This graph is called a SKEW-T for a reason: It’s skewed. Take another look at the previous image. See the dry adiabat that I’ve highlighted in yellow? It meets the temperature scale at the bottom of the image at roughly 75 degrees. At the ~13,000-foot mark, the graph seems to be telling us that this parcel of air should have a temperature of about, oh… 28 degrees.

If you’ve been paying attention in your weather studies, you’ll remember that the dry adiabatic lapse rate is -5.5 degrees for every 1,000 feet, which means that a parcel of air that starts out at a sea-level temp of 75 should, when it gets to 13 thousand feet, be at something close to 75+(-5.5*13)=3.5 degrees.

So what’s going on? Again, the answer is that the graph is skewed, so you can’t simply follow the scale up. Isotherms to the rescue!

Notice how the top of the yellow dry adiabatic line intersects with the isotherm for just below zero? That’s pretty close to my 3.5 degree estimate!

Saturation Adiabats6moist_adiabats

Also known as the “moist” adiabats, these lines represent the change in temperature of a saturated air parcel (you might call it a “cloud”) as it rises–the moist adiabatic lapse rate.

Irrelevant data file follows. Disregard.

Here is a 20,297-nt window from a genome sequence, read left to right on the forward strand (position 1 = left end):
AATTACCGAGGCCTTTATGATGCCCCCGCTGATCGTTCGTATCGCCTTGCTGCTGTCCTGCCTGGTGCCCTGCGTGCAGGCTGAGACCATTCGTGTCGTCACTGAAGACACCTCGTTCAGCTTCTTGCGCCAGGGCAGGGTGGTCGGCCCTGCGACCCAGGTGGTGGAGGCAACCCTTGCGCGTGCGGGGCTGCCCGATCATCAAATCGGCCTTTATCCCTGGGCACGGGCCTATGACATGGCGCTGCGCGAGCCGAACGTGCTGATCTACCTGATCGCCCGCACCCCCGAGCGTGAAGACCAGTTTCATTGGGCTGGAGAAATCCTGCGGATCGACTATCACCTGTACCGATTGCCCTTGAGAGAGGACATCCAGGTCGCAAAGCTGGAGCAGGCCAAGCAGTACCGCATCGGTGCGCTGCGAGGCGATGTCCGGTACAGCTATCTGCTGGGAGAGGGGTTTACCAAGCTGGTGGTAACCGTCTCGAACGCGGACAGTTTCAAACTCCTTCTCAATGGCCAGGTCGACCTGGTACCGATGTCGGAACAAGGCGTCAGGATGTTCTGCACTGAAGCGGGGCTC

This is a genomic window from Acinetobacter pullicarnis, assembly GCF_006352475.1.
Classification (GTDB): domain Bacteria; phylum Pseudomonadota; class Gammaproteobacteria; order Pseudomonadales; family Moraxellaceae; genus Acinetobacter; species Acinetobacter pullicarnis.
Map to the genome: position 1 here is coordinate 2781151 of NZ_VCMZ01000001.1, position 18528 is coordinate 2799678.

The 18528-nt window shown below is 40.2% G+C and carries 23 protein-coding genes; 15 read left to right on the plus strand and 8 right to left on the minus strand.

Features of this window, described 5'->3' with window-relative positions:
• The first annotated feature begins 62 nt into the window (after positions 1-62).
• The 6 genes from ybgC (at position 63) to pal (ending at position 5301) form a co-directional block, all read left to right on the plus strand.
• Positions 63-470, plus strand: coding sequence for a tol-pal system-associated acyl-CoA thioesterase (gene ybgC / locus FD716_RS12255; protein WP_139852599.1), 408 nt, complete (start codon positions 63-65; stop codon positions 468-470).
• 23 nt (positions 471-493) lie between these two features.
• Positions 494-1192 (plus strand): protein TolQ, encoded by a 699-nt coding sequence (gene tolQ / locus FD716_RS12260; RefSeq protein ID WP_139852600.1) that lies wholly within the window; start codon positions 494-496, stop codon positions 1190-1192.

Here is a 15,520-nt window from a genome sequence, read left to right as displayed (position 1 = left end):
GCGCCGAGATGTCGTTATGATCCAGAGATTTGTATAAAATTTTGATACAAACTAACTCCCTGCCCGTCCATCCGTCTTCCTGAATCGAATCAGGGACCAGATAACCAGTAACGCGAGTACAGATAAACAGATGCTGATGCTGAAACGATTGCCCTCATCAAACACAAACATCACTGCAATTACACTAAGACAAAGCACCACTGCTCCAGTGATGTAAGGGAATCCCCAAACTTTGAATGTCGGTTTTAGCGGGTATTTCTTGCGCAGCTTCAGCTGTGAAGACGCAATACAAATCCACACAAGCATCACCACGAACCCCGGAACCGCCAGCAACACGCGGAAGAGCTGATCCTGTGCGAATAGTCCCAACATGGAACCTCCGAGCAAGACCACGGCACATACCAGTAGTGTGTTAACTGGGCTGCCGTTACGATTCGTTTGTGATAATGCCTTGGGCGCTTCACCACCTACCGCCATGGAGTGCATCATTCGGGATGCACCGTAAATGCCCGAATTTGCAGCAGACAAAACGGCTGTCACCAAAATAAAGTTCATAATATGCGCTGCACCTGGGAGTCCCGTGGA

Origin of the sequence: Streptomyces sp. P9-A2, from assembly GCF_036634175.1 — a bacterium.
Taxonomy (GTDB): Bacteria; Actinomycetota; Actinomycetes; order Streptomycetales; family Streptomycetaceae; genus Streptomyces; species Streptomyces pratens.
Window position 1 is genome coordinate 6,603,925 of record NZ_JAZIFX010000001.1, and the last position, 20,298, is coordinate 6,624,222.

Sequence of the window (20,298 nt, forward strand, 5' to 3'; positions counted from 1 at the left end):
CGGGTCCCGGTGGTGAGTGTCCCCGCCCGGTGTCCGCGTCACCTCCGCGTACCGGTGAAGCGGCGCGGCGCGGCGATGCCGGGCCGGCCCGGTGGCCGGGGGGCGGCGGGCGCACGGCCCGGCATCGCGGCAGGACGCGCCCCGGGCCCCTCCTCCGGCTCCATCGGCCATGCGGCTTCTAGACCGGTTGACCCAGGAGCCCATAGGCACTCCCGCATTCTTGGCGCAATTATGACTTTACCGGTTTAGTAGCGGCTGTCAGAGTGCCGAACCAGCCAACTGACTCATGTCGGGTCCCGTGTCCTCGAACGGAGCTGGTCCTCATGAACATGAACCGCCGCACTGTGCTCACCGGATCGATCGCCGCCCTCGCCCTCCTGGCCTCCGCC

Since we don’t really want to fly in or above clouds we don’t generally care about these lines–except when they tell us that the sky will be filled with cumulonimbus clouds.

Saturation Mixing Ratio Lines7saturation_mixing

These lines represent air with an equal saturation mixing ratio. I won’t go into any detail about what that means because, for the most part, the only thing important to us here is that these lines can tell us what the cloud base will be. More on this later.


 This one’s pretty obvious, I imagine. The isobars represent points of equal pressure. Their units are millibars. As we go up in elevation the pressure drops, which is why those numbers get smaller.


This one’s pretty obvious, too. This mess shows the wind speed and direction at the various altitudes.  Great info to have so that you can know what your penetration will be, and if there are any big shear layers hiding up there.

Interpreting a Skew-T

Now we know what all the parts mean, but we still need to understand what it all means for paragliding. Let’s start with the most important thing: How to know what the thermals will be doing. Here’s where we compare the environmental and the dry adiabatic lapse rates!